US Anti-Semitic Hate Crimes Spiked 37 Percent in 2017: FBI

November 13, 2018 Updated: November 13, 2018

Hate crimes in the United States jumped 17 percent in 2017, with a huge 37 percent spike in anti-Semitic attacks, marking the third year in a row that such attacks have increased, according to FBI data released on Nov. 13.

The release of the data comes just weeks after a gunman burst into a Pittsburgh synagogue and shot dead 11 worshippers while shouting “All Jews must die.”

According to the FBI’s annual Hate Crime Statistics report, there were a total of 7,175 hate crime incidents reported last year by law enforcement agencies, up from 6,121 incidents in 2016. The agency did not offer a reason for the increase.

Acting Attorney General Matthew Whitaker said in a statement that hate crimes were “despicable violations” of America’s values.

“I am particularly troubled by the increase in anti-Semitic hate crimes,” Whitaker said.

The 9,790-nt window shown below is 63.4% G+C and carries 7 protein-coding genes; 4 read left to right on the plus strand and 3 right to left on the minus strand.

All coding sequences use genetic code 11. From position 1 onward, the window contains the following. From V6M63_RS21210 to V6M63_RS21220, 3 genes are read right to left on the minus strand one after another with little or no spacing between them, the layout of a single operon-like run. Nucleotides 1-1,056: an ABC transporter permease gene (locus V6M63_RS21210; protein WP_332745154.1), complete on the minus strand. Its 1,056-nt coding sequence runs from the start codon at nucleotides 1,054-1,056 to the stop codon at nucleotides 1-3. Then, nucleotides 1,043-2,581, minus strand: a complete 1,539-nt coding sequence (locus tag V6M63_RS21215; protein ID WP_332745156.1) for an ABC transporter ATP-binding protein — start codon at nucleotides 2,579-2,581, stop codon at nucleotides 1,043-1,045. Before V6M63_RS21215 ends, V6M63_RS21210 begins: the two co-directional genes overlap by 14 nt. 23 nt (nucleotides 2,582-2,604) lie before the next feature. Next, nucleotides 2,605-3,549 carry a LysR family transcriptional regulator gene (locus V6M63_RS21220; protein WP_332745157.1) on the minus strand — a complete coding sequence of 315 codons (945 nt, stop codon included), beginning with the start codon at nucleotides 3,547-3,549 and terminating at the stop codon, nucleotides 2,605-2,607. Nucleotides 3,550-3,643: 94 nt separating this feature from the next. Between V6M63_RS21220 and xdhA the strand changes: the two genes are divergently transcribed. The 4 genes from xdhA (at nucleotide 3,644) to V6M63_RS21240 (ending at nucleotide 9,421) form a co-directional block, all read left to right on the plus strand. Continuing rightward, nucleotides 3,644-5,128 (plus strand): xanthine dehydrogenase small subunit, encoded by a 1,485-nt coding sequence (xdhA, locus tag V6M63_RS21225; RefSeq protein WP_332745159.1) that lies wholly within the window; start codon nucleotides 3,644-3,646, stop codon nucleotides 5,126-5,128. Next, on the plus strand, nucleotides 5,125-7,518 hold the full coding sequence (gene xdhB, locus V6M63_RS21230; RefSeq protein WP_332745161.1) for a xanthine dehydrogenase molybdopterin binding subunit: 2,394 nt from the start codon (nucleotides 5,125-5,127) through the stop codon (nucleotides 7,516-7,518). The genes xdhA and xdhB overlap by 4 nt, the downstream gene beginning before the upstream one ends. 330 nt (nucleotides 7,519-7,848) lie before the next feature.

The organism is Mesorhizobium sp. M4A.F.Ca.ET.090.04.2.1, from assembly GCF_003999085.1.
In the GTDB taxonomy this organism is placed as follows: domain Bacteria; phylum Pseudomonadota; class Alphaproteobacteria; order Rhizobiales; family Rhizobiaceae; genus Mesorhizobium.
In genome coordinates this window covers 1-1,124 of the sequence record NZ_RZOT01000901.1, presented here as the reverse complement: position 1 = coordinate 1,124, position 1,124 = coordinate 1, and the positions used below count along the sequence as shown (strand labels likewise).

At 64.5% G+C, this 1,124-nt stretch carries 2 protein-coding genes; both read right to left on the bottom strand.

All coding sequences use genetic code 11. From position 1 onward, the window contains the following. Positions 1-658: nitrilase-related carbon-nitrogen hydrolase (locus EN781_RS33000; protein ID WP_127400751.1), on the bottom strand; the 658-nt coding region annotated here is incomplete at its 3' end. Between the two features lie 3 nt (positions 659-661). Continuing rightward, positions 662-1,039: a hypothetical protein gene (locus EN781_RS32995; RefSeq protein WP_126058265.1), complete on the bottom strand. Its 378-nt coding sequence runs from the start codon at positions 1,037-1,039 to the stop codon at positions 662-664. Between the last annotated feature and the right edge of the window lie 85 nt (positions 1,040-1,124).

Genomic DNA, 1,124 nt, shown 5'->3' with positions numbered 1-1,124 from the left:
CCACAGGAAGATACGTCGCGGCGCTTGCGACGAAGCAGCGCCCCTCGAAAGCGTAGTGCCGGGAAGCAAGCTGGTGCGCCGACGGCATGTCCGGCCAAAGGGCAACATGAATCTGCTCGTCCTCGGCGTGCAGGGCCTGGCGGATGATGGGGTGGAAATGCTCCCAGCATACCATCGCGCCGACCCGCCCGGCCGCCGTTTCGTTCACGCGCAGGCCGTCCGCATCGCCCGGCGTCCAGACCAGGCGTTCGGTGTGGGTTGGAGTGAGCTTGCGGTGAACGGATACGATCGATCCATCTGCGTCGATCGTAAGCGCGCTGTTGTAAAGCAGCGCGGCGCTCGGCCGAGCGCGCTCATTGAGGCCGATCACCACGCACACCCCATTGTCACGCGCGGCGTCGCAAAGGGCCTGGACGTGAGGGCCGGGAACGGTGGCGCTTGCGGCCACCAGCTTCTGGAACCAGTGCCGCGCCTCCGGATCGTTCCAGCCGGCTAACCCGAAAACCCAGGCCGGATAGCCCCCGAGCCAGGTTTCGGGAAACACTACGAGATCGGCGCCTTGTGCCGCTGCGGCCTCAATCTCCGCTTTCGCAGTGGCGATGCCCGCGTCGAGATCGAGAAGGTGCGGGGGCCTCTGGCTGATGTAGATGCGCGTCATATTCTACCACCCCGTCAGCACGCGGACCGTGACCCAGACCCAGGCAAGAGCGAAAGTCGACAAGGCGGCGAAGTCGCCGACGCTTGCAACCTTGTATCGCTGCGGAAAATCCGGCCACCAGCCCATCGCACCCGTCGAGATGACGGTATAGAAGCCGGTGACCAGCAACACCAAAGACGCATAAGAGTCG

The report showed a 37 percent jump in anti-Semitic incidents to 938 from 684 a year earlier.

The Pittsburgh synagogue massacre in late October at the Tree of Life Synagogue in the Squirrel Hill neighborhood, which was the worst attack on America’s Jewish community.

“This report provides further evidence that more must be done to address the divisive climate of hate in America,” Jonathan Greenblatt, the Anti-Defamation League’s national director, said in a statement. “That begins with leaders from all walks of life and from all sectors of society forcefully condemning anti-Semitism, bigotry, and hate whenever it occurs.”

Nearly 16 percent of the 4,131 incidents in 2017 involving race or ethnicity were fueled by anti-black or African-American bias, increasing to 2,013 from 1,739 in 2016, the FBI said.

Of the 6,370 known offenders in the report, 50.7 percent were white, while 21.3 percent were Black or African-American.

The 2017 data was compiled from reports voluntarily submitted by 16,149 law enforcement agencies.

FBI officials said the agency will provide training next year for law enforcement officers on how to identify bias-motivated incidents and report that data to federal authorities.


By Gina Cherelus